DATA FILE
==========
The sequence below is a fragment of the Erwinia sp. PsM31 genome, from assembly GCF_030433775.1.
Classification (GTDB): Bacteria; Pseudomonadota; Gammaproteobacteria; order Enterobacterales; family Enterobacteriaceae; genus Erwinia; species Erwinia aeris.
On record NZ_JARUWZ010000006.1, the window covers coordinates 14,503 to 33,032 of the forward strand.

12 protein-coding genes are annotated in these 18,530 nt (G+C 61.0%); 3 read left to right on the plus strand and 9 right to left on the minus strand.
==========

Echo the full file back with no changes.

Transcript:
The sequence below is a fragment of the Erwinia sp. PsM31 genome, from assembly GCF_030433775.1.
Classification (GTDB): Bacteria; Pseudomonadota; Gammaproteobacteria; order Enterobacterales; family Enterobacteriaceae; genus Erwinia; species Erwinia aeris.
On record NZ_JARUWZ010000006.1, the window covers coordinates 14,503 to 33,032 of the forward strand.

12 protein-coding genes are annotated in these 18,530 nt (G+C 61.0%); 3 read left to right on the plus strand and 9 right to left on the minus strand.